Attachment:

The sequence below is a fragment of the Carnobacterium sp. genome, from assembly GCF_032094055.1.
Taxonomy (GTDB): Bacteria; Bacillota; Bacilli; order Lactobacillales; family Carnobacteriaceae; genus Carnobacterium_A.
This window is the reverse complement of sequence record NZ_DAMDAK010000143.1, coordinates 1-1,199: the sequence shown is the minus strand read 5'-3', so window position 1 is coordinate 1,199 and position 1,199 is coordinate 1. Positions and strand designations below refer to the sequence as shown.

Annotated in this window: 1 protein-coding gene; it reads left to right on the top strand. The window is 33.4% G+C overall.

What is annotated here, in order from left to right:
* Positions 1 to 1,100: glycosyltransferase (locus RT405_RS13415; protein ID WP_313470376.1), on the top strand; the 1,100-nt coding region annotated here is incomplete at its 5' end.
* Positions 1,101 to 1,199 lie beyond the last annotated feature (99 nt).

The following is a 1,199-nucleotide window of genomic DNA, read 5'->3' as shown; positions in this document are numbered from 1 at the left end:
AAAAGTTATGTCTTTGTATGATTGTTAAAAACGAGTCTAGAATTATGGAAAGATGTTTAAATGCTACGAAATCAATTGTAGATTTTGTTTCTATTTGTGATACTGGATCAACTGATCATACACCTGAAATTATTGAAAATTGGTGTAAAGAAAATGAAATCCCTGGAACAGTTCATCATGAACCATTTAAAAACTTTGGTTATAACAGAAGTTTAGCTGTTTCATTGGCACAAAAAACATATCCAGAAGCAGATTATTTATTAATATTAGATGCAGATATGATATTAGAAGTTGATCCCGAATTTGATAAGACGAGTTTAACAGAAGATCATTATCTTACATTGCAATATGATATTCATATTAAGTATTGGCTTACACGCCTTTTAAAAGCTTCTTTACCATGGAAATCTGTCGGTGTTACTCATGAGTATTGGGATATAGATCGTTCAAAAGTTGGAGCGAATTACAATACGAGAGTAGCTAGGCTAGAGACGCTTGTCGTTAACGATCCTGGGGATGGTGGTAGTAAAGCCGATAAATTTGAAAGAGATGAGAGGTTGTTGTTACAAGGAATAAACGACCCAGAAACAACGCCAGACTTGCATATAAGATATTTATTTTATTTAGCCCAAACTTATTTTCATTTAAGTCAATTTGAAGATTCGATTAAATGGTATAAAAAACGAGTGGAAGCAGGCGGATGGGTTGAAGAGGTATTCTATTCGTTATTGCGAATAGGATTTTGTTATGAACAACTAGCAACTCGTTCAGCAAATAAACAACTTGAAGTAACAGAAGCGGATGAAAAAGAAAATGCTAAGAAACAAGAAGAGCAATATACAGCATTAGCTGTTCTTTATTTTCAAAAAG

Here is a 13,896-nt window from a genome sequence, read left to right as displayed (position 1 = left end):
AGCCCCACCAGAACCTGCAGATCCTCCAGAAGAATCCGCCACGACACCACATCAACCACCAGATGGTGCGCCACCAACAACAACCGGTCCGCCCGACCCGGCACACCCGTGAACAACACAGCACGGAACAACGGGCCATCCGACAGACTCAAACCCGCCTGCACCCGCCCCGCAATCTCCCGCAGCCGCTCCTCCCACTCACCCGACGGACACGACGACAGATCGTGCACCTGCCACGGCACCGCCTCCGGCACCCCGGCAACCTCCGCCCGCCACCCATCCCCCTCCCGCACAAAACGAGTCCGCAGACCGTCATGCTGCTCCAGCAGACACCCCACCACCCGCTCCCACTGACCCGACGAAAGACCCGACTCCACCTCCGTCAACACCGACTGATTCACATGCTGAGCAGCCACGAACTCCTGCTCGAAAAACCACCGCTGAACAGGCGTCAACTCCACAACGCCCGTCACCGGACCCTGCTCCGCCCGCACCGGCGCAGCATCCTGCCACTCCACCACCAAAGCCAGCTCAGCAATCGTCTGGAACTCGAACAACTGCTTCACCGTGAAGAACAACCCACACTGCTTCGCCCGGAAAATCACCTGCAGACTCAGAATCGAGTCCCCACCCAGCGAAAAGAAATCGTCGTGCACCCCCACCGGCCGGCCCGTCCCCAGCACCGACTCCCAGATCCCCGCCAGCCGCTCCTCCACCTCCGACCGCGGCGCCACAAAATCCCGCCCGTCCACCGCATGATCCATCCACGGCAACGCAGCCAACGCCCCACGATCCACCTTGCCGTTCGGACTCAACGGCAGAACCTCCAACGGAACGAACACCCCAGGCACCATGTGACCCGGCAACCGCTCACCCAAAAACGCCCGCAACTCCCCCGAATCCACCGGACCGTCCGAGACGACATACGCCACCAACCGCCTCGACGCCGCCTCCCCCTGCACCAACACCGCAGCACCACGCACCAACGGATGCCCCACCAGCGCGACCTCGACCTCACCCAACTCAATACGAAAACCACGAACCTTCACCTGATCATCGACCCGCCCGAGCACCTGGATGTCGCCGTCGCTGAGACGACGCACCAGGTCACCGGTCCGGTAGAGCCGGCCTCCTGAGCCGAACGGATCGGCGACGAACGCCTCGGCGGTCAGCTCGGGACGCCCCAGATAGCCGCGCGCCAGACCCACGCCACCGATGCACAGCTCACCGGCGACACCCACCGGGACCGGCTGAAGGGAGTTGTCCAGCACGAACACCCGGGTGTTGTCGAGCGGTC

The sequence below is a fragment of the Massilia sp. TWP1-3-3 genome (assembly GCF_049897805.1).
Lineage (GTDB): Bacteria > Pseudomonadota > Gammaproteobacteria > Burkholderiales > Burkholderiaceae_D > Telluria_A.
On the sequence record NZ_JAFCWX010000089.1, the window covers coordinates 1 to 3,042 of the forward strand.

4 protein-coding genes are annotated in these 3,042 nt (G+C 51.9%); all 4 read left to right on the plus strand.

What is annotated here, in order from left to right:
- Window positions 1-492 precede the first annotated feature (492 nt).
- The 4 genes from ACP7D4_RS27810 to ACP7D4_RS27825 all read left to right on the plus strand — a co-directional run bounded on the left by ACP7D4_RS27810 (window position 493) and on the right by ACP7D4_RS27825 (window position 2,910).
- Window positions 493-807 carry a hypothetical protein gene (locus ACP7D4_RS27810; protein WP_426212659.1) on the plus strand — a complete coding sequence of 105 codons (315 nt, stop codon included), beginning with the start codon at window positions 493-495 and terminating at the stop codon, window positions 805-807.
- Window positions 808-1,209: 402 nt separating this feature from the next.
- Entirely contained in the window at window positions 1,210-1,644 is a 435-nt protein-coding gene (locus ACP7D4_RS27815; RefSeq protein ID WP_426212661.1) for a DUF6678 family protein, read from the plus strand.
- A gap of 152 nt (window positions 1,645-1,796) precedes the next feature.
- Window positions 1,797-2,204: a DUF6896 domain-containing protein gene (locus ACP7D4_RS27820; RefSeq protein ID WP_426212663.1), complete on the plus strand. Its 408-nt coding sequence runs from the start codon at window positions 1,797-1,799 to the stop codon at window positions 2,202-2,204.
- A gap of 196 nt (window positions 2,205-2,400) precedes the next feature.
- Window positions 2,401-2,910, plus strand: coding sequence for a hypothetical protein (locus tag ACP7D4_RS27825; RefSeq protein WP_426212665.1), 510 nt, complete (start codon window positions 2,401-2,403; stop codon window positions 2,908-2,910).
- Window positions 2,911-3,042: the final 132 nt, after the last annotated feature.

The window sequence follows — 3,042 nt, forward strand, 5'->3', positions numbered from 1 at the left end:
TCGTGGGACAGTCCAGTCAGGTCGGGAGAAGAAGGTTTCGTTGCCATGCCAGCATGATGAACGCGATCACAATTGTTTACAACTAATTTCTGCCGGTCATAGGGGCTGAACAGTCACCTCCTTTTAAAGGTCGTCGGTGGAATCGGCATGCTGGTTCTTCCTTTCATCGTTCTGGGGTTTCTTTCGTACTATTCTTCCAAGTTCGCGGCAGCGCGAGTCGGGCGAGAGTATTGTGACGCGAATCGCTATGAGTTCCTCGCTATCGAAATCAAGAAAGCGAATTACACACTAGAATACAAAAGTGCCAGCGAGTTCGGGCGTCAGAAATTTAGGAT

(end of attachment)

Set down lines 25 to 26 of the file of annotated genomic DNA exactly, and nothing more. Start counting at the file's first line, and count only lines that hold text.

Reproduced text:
- Window positions 2,401-2,910, plus strand: coding sequence for a hypothetical protein (locus tag ACP7D4_RS27825; RefSeq protein WP_426212665.1), 510 nt, complete (start codon window positions 2,401-2,403; stop codon window positions 2,908-2,910).
- Window positions 2,911-3,042: the final 132 nt, after the last annotated feature.